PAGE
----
- DETERRENCE: Seoul, U.S. split on North Korea nuclear threat
- DPRK: DPRK SLBM test
- GOVERNANCE AND CIVIL SOCIETY: China’s counter-pivot response
- CLIMATE CHANGE AND SECURITY: Protecting Indonesia’s forests is a key issue for Paris climate talks
DETERRENCE: Seoul, U.S. split on North Korea nuclear threat, Alastair Gale, Wall Street Journal (13 April 2015)
ROK vice defense minister dismissed US Admiral William Gortney’s assertion the DPRK can mount a warhead on a KN-08 missile, stating that the DPRK does not yet have a deployable small warhead. Reliability is key to assessing the credibility of such a capability, should it ever exist.
- North Korea can miniaturize a nuclear weapon, U.S. Says, Anthony Capaccio, Bloomberg News (7 April 2015)
- Assessing North Korea’s nuclear weapons capability, Lee Chun-keun, NAPSNet Special Reports (11 May 2015) Korean language version
- North Korea’s nuclear weapons: the great miniaturization debate, Jeffrey Lewis, 38North (5 February 2015)
- North Korea’s nuclear force roadmap: hard choices, Peter Hayes, Roger Cavazos, NAPSNet Special Reports (2 March 2015)
DPRK: DPRK SLBM test, Jeffrey Lewis, Arms Control Wonk (13 May 2015)
North Korea’s recent Submarine Launched Ballistic Missile (SLBM) Test likely stems from North Korean domestic politics (since it was covered in Rodong Sinmun) as well as a desire to maintain their internal status quo relatively free from outside interference. Moreover, any kind of submarine attack – whether conventional or nuclear – is inconsistent with North Korea’s normal modus operandi as it would represent Kim Jong-un devolving command and control for strategic decisions to a tactical level. Such tests also spur increased US-ROK cooperation and changes to US-Japan defense cooperation guidelines. The technological maturity of the entire chain is likely to be exceedingly low.
- Park calls for a response to North’s launch, Ser Myo-ja, Joonggang Ilbo (13 May 2015)
- North Korea didn’t launch submarine missile, U.S. officials say, Anthony Capaccio and Sam Kim, Bloomberg Business (12 May 2015)
- Kerry heads to China and South Korea with a heavy focus on security concerns, trade, Matthew Lee, Associated Press (14 May 2015)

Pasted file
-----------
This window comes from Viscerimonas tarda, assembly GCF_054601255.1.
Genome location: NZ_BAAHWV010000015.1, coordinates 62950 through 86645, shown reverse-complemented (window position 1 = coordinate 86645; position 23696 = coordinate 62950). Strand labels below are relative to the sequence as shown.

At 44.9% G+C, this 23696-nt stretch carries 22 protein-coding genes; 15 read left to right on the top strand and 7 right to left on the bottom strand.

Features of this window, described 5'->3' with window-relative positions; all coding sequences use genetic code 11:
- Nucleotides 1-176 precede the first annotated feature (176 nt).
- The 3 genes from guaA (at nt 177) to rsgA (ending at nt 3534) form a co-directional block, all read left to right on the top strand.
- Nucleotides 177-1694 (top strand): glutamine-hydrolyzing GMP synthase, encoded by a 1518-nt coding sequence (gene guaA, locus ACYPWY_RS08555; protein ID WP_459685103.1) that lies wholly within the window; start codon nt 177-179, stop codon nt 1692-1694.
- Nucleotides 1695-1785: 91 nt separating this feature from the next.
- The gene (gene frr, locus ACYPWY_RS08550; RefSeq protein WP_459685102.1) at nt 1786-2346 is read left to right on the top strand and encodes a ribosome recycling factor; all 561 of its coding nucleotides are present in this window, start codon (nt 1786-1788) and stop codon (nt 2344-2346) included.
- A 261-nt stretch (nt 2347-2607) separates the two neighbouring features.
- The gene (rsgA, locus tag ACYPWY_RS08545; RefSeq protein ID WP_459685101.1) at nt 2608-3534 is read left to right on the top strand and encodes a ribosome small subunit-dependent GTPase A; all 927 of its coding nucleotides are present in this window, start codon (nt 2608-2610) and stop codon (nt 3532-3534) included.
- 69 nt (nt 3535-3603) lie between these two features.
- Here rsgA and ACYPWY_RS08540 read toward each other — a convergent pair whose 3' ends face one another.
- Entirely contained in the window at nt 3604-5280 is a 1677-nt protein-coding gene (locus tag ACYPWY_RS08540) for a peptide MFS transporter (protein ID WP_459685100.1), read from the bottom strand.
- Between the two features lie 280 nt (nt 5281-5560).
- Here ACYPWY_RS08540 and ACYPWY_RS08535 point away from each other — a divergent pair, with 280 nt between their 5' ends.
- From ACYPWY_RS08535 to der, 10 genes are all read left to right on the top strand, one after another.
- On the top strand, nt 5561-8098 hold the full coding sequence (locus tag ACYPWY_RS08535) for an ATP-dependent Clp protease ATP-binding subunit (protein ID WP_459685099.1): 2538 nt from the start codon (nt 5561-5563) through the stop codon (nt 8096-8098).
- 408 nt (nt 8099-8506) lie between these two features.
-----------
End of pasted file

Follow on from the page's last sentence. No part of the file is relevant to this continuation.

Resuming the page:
GOVERNANCE AND CIVIL SOCIETY: China’s counter-pivot response, Aaron Jed Rebina, International Policy Digest (11 May 2015)
As the US seeks to conclude the TPP and another component of its Asia Pivot, China has been making its own moves to maintain its influence in the region and beyond, including continuing negotiations on a trilateral FTA with the ROK and Japan. Japanese Parliamentarians are still in the dark about the specifics of the TPP, while the ROK’s belated attempt to join the negotiations was rebuffed by the US.
- Chastened vice minister retracts comment about disclosing TPP documents, Daisuke Igarashi, Asahi Shimbun (11 May 2015)
- South Korea asks to join Pacific trade deal. Washington says not so fast, Anna Fifield, Washington Post (15 April 2015)
- Korea, China and Japan to hold new round of 3-way FTA talks, Yonhap (11 May 2015)
CLIMATE CHANGE AND SECURITY: Protecting Indonesia’s forests is a key issue for Paris climate talks, Nirarta Samadhi and Nigel Sizer, The Guardian (8 May 2015)
“We need to talk about Indonesia. Deforestation and land use change drives about 80% of Indonesia’s greenhouse gas emissions, which makes it the world’s fifth biggest emitter.” The problem for the rest of the world is that the current forestry moratorium is too small, with too many loopholes. And the new populist president, Joko Widodo, appears to be little more than a puppet of a corrupt precedessor, unable to stand-up to politically- and militarily-connected forestry interests.
- Jokowi must strengthen Indonesia’s forest moratorium, not just extend it: activists, Philip Jacobson, Monga Bay.com (25 April 2015)
- Indonesian President Widodo under corrupt thumb of Megawati, Peter Hartcher, Sydney Morning Herald (28 April 2015)
- Reductions in emissions from deforestation from Indonesia’s moratorium on new oil palm, timber, and logging concessions, Jonah Buscha et al., PNAS vol. 112, no 5 (3 February 2015) [PDF, 679KB]
The Nautilus Peace and Security Weekly Report presents articles and full length reports each week in six categories: Austral security, nuclear deterrence, energy security, climate change and security, the DPRK, climate change adaptation and governance and civil society. Our team of contributors carefully select items that highlight the links between these themes and the three regions in which our offices are found — North America, Northeast Asia, and the Austral-Asia region.
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- Editor: Arabella Imhoff